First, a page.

Panasonic HC-V700 £500
18th Apr 2012 | 13:29
In a world of advanced smartphones, is there a reason to buy a £500 camcorder?
The relentless march of technology inside smartphone cameras means that dedicated camcorders have started to seem less and less necessary as time goes on.
As with so many similar gadget types crushed under the boots of the iPhone, Samsung Galaxy S II and the like, the trick to carving out a useful spot in the market is to offer something the competition can't.
With an RRP of around £500 (though you can get it for less than £450 online), the Panasonic HC-V700 really needs to find a way to stand out to justify its cost.
It strikes you right from the off, though, by offering something a tiny phone never can – an absolutely massive zoom range. The HC-V700 is capable of a 46x zoom in total, with 21x of that being optical zoom, and the rest handled by Panasonic's Intelligent Zoom system.
The Intelligent Zoom is powered by Panasonic's Crystal Engine PRO imaging technology, and is designed to let you go beyond the range of the optical zoom without seeing the usual degradation associated with digital zooms.
It can't work magic, but if you go slightly over the 21x optical, it should produce something close to a purely optical image.
On top of that, the HC-V700 features Panasonic's iA wizardry, making the camera as foolproof to use as possible. You'll rarely have to worry about white balance or controlling the iris, unless you really want to – it's possible to switch back to manual control, but it's all controlled using the touchscreen, which is a pain for manual focussing.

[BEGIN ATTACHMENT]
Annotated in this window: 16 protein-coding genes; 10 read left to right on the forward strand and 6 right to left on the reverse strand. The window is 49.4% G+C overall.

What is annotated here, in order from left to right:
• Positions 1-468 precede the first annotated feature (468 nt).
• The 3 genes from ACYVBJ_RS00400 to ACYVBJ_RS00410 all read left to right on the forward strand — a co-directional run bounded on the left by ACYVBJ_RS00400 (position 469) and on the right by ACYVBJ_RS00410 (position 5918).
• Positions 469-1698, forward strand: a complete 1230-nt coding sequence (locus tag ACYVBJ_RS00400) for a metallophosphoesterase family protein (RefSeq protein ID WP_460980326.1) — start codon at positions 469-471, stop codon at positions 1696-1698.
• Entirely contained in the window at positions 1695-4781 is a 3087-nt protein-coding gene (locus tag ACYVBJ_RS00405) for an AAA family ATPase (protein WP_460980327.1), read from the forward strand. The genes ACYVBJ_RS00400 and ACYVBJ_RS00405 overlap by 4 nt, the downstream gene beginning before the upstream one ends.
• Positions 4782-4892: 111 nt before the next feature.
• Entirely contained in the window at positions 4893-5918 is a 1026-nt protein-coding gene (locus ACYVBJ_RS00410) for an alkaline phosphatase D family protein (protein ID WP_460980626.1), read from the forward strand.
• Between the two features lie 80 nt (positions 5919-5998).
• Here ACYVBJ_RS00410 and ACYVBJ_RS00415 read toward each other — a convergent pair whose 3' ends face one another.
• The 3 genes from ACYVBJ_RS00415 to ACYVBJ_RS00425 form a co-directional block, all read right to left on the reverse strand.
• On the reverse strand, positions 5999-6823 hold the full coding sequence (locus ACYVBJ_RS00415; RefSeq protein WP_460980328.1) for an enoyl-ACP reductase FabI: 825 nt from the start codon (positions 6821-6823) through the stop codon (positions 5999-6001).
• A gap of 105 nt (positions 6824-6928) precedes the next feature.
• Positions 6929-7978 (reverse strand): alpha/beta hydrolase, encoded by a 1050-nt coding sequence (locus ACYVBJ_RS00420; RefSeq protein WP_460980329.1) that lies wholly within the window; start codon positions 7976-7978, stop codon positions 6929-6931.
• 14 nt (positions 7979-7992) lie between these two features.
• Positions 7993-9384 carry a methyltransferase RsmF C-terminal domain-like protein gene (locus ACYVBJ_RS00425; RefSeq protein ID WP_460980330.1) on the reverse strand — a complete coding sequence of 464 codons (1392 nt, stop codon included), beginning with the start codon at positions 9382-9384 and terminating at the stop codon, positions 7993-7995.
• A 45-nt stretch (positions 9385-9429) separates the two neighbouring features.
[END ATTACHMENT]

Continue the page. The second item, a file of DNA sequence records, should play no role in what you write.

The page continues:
Movies are recorded in 1080i at 50Hz, or 1080p at 50 frames per second, in AVCHD. There's no 720p option, or 30fps 1080p mode. There is a 540p mode at 25fps, but we recommend sticking with the big guns.
That said, while the 1080i50 mode is recognised by most editing software, 1080p50 is right on the fringes of what's currently supported by consumer software – Apple's iMovie doesn't support it, for example. The HC-V700 comes with some PC software to make playing the videos back easy for Windows users, but Mac users face more of an uphill challenge (hint: search online for a tool called Rewrap2M4V, which turns it to an iMovie/QuickTime-friendly format).
The good news is that recording at 50 frames per second means that if you're playing back at 25fps be default, you can slow down by 50 per cent without losing quality, which is great for sports.
Also good for sports is the optical image stabilsation (OIS). Actually, that's good for everyone – the HC-V700 is small and light enough (just 270g) that it's difficult to keep your hand still while using it, so Panasonic has included five-axis correction for your hand movements, and because it's optical, it shouldn't affect the overall image quality.
The lens itself is a 28mm wide-angle unit, and it's paired with a single 1/2.33 High Sensitivity 15.3-megapixel sensor. The 'High Sensitivity' part means it features backside illumination, much like the Panasonic HX-WA10.
You'll be able to see what you're recording on the three-inch LCD monitor, which can rotate 360 degrees. There's no viewfinder, but there is a removable shoe for attaching an external video light or microphone (there's a mini-jack input for mics).
You can get a 3D lens for the HC-V700, but we didn't have it available for testing. It doesn't feature any memory of its own, but it supports SDHC and SDXC cards.
For its price tag, you'd hope for some pretty impressive video footage from the Panasonic HC-V700, and it certainly delivers it at times. However, when it comes to it, it's perhaps in its technical aspects that it impresses, more than the image quality.